|BOOKS ON OLD MEDICAL TREATMENTS AND REMEDIES
HOME PHYSICIAN AND ENCYCLOPEDIA OF MEDICINE The biggy of the late 1800's. Clearly shows the massive inroads in medical science and the treatment of disease.
ALCOHOL AND THE HUMAN BODY In fact alcohol was known to be a poison, and considered quite dangerous. Something modern medicine now agrees with. This was known circa 1907. A very impressive scientific book on the subject.
DISEASES OF THE SKIN is a massive book on skin diseases from 1914. Don't be feint hearted though, it's loaded with photos that I found disturbing.
Part of SAVORY'S COMPENDIUM OF DOMESTIC MEDICINE:
19th CENTURY HEALTH MEDICINES AND DRUGS
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MULTIPLE, BENIGN, TUMOR-LIKE NEW GROWTHS
Under the name of multiple, benign, tumor-like new growths a case
has been pictured and described by Schweninger and Buzzi,1 charac
terized by lentil- to bean-sized, whitish or bluish-white, rounded or
slightly flattened, circular or oval projections, the larger somewhat puck
ered. They seem hollow, and when one is pressed in with the finger, it
can usually be pushed below the level of the surface into a concave de
pression; immediately upon withdrawing the finger it springs up again.
In short, they present the physical characteristics of an elastic, hollow,
bladder-like tumor. The smaller beginning formation is usually rounded,
and when moderately developed, is frequently more elastic than the older,
larger, and often somewhat flattened growth. A variable degree of spon
taneous involution takes place, although they do not actually disappear,
merely becoming more flaccid, with the skin slightly atrophic, and with
usually, minute scar-like depressions or striations. They appear slowly,
and at first there are relatively few, but the addition of new tumors from
time to time finally results in a variable, but usually considerable, num
ber. According to Crocker,2 the malady has also been observed by Mal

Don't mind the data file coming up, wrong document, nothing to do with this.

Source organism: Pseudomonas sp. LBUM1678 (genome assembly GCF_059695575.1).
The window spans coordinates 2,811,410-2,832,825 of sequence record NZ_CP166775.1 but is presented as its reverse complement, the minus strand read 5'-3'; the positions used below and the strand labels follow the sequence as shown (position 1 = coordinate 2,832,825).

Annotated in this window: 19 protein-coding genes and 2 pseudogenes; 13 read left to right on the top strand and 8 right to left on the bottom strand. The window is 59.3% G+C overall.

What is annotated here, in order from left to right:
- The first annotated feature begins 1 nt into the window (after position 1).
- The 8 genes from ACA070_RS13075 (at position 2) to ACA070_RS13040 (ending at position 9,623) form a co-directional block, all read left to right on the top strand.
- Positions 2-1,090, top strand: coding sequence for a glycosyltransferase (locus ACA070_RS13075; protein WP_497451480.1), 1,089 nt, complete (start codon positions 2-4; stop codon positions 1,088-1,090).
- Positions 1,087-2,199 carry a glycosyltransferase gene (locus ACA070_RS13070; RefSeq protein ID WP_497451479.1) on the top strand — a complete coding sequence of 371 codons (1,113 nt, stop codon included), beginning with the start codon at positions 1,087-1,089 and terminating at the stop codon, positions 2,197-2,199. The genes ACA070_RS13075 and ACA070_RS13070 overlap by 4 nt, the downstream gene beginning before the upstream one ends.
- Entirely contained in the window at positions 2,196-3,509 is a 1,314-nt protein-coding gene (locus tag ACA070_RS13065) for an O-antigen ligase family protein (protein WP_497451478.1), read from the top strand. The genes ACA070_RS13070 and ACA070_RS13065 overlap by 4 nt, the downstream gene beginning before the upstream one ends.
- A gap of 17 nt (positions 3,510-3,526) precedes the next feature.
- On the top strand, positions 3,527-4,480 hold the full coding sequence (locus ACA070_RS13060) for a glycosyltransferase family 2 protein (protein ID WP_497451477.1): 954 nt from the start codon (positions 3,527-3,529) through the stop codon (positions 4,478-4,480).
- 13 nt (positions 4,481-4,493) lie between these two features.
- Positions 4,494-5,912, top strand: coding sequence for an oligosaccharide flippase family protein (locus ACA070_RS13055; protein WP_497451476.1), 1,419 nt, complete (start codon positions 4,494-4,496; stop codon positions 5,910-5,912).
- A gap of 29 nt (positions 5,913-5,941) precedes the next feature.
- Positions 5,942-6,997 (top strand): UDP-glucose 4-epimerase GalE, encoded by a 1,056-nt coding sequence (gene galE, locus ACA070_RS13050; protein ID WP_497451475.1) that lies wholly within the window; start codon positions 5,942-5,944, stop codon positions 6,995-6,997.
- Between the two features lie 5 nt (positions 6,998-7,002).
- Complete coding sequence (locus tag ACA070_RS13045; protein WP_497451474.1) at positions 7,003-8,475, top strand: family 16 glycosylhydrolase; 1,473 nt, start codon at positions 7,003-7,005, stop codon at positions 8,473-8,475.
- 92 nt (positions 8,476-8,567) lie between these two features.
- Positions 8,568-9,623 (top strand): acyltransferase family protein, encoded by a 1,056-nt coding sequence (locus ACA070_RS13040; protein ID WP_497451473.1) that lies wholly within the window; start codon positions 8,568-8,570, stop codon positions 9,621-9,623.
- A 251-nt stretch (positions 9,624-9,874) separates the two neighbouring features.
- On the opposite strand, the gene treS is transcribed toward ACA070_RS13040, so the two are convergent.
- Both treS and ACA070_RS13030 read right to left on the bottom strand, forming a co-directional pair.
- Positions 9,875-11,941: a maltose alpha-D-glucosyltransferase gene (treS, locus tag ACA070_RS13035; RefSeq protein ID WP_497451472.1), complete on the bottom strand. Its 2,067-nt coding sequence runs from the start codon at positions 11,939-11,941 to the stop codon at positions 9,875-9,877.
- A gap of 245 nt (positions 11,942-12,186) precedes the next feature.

colm Morris, Colcott Fox, and Van Hoorn. I have met with a similar
instance in a middle-aged woman, with 30 to 40 such bladder-like tumors
over the region of the right shoulder and immediately adjacent part of
the back; they were of extremely slow development, and, as in the other
cases, gave rise to no subjective symptoms. Over the well-developed
and older tumors the integument was distinctly atrophic or cicatricial
looking, but soft and elastic.
The shoulders, trunk, and thigh are favorite situations. There has
been no recognizable cause. Of the 5 cases, 4 were women. Histo-
logically, Buzzi's findings show that the skin alone is involved in their
formation, the elastic fibers being absent in the main part of the cov
ering integument, and in increased quantity peripherally. This passive
retraction or atrophy of the elastic tissue appeared to be the essential
and primary factor of the pathologic process, and recognizable in all
the lesions, whether small or large, and this fact would place the tumors
among the atrophies, although in their appearance, projection, etc.,
clinically they would naturally be placed among the new growths.
Round-cell collections were noted about the superficial horizontal capil
lary network and about the vessels of the glandular structures; the seba
ceous glands showed enlargement. No influence is to be expected from
1 Schweninger and Buzzi, International Atlas of Rare Skin Diseases, 1891, vol. v,
2 Crocker, Diseases of the Skin, third edit., p. 702.
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